The action of the bolt and loading and unloading will be physically manageable for her. The 22 caliber round in a rifle — more massive than a handgun — will therefore have very little recoil. While long and potentially unwieldy, a sandbag or similar object on which to rest the muzzle will make it easy for her to manipulate and aim. And because it is a single-shot, her attention will be on shooting the one shot that’s ready, not on emptying a magazine of five or ten rounds as quickly as possible.
She will learn to safely load and shoot, and she will learn to hit what she intends to hit.
So I found this Remington 41P rifle with a peep sight that looked pretty good. It’s a used gun with a bad water stain on the stock, but the steel bluing looks very good, it has all the parts — they looked original, by the way — and the rifling inside the barrel isn’t worn flat.
It should be perfect.
“I’ll take it.”
Back home later, I did a little research on the web. This model was manufactured for only four years, from 1936 into 1939 but a great many, more than 300,000, were made and sold. At the time, they were $8-12 new. (I paid about 10x that.)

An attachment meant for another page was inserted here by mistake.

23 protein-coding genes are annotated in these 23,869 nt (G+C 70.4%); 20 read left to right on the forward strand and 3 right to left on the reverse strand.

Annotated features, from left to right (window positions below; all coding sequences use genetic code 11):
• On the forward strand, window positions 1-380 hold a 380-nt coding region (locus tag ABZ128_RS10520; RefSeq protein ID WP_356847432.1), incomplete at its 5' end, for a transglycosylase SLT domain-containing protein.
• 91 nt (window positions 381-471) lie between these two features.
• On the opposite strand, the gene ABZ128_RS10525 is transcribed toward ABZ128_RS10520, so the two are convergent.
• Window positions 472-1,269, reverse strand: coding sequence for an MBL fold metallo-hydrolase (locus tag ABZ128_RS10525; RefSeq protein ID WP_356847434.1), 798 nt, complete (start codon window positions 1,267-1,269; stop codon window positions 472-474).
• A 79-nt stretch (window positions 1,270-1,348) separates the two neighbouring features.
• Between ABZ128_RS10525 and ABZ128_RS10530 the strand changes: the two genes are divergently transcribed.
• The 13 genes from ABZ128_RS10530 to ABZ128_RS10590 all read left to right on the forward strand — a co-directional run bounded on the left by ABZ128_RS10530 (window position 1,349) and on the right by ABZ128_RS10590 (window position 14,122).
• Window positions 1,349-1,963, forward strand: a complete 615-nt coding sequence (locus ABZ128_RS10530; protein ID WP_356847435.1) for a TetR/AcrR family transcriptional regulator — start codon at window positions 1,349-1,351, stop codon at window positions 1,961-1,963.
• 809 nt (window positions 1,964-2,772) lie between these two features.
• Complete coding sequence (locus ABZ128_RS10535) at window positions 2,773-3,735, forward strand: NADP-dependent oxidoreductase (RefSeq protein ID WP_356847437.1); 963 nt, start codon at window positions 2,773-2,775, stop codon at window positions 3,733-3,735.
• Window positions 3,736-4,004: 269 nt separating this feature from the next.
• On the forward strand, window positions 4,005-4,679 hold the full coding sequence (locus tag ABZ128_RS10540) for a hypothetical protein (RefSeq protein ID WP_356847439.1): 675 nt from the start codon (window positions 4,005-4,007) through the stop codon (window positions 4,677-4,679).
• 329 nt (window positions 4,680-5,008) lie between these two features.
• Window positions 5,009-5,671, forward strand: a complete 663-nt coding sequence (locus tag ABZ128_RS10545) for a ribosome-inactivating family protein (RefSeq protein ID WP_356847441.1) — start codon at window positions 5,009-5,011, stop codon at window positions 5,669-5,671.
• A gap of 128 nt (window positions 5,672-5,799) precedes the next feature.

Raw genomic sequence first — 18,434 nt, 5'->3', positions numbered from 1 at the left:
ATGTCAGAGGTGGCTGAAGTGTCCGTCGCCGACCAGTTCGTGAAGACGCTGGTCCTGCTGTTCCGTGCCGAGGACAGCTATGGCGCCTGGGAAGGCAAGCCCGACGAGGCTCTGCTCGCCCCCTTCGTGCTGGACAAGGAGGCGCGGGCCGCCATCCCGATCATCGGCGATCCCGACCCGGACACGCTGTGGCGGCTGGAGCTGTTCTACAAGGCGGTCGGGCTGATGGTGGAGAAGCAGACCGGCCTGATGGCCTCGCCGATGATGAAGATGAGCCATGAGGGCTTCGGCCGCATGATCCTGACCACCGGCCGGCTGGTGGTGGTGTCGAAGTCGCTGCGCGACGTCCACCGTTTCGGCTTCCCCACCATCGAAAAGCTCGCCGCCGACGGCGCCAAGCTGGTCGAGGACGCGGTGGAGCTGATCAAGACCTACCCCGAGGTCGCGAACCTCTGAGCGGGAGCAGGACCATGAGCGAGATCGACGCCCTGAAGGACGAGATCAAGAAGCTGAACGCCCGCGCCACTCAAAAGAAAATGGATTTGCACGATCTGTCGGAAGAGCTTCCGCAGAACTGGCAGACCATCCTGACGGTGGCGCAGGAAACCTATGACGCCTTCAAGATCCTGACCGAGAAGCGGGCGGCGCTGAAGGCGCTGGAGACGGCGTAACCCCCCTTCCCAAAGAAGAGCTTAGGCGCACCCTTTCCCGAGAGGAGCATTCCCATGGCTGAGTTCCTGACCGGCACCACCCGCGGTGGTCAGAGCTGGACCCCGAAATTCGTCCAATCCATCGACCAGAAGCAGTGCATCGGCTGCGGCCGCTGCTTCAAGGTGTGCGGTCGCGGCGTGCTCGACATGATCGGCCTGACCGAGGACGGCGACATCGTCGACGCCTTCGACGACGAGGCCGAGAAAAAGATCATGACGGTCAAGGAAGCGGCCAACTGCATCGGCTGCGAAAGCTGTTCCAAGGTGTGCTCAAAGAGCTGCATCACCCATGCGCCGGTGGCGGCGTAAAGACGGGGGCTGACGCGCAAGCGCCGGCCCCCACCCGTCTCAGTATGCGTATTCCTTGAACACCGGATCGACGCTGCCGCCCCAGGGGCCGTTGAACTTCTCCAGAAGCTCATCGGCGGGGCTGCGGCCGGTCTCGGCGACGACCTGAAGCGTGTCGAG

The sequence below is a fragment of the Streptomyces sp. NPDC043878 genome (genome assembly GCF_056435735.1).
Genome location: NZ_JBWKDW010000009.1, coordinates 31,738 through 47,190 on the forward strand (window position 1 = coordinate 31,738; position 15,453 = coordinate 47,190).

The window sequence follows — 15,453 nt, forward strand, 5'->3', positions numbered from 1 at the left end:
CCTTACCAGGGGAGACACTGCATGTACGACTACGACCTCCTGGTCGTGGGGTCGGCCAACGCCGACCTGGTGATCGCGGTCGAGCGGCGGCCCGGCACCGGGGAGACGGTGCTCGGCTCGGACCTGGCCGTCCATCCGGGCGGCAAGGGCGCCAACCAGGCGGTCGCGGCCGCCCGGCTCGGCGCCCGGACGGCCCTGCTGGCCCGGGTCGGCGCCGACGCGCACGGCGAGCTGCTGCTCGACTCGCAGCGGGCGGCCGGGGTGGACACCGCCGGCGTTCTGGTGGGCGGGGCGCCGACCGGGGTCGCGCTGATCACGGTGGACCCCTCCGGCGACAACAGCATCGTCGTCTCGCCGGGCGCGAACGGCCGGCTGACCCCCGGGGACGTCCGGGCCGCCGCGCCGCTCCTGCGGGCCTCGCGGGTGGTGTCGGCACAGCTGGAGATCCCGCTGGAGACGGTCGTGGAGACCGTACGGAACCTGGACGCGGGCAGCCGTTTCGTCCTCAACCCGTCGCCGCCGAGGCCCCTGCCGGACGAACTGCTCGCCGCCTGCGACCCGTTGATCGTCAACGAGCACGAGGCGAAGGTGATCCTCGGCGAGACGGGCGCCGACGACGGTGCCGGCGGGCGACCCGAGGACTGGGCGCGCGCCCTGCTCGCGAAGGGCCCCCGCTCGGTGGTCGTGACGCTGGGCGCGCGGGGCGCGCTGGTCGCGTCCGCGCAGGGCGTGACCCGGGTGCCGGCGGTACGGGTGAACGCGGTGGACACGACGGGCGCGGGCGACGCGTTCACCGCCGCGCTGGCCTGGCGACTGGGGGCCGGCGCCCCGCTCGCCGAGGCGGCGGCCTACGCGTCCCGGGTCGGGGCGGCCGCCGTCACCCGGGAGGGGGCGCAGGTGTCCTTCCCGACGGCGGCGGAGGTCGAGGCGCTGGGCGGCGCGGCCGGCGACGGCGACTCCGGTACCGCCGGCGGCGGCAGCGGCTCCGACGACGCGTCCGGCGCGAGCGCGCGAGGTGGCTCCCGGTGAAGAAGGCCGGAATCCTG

Stamped in the side of the barrel is a date code: AE. Checking some Remington-knowledgeable websites, that says this one was made in March of 1936. Removing the barrel from the stock, the serial number is in the high 21,000 range so while it is not one of the first dozen off the line, it is not a spring chicken.
On the contrary, it is seventy five years old.
Guns that old can be worn out, have a lot of modifications, gone through years of exposure to the elements, and had hundreds of opportunities to be dropped muzzle first into mud, banged around in the forest and climbing over big boulders, dropped twenty feet and used as hammers and clubs.
So I inspected this one very closely.
Looking at the barrel, I found one small rust area near the muzzle where the bullet exits. Some gentle rubbing with steel wool and gun oil removed the worst and left a light coat of protection for the exposed area but didn’t appear to damage the bluing. And the crown (again, the muzzle end of the barrel) has a few small dings where it was probably put down or dropped on a hard surface a couple of times but not where it will affect the bullet at the instant it departs the barrel and all those high pressure gases behind it mushroom out — that’s the “bang”, all those gases exploding out from behind the bullet. The crown of the barrel is critical to accuracy.